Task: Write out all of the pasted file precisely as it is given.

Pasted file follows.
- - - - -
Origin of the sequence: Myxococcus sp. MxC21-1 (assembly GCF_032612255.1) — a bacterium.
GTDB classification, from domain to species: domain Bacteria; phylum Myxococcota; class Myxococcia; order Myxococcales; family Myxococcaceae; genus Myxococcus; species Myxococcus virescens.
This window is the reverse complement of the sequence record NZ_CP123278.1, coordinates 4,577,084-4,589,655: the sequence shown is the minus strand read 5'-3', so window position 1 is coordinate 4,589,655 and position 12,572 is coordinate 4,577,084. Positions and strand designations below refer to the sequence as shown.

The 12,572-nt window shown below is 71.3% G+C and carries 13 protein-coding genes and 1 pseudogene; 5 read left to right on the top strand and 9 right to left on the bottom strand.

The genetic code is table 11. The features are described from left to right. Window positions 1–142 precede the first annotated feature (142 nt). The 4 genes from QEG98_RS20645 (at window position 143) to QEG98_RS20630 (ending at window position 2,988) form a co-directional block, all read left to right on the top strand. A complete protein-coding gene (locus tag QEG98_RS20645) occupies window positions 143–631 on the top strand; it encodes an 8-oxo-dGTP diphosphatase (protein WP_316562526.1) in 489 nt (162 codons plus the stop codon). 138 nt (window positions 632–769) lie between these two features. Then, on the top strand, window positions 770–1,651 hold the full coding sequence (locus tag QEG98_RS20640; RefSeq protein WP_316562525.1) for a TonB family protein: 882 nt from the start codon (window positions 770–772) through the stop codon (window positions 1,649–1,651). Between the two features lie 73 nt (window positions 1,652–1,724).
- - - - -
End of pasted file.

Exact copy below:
Origin of the sequence: Myxococcus sp. MxC21-1 (assembly GCF_032612255.1) — a bacterium.
GTDB classification, from domain to species: domain Bacteria; phylum Myxococcota; class Myxococcia; order Myxococcales; family Myxococcaceae; genus Myxococcus; species Myxococcus virescens.
This window is the reverse complement of the sequence record NZ_CP123278.1, coordinates 4,577,084-4,589,655: the sequence shown is the minus strand read 5'-3', so window position 1 is coordinate 4,589,655 and position 12,572 is coordinate 4,577,084. Positions and strand designations below refer to the sequence as shown.

The 12,572-nt window shown below is 71.3% G+C and carries 13 protein-coding genes and 1 pseudogene; 5 read left to right on the top strand and 9 right to left on the bottom strand.

The genetic code is table 11. The features are described from left to right. Window positions 1–142 precede the first annotated feature (142 nt). The 4 genes from QEG98_RS20645 (at window position 143) to QEG98_RS20630 (ending at window position 2,988) form a co-directional block, all read left to right on the top strand. A complete protein-coding gene (locus tag QEG98_RS20645) occupies window positions 143–631 on the top strand; it encodes an 8-oxo-dGTP diphosphatase (protein WP_316562526.1) in 489 nt (162 codons plus the stop codon). 138 nt (window positions 632–769) lie between these two features. Then, on the top strand, window positions 770–1,651 hold the full coding sequence (locus tag QEG98_RS20640; RefSeq protein WP_316562525.1) for a TonB family protein: 882 nt from the start codon (window positions 770–772) through the stop codon (window positions 1,649–1,651). Between the two features lie 73 nt (window positions 1,652–1,724).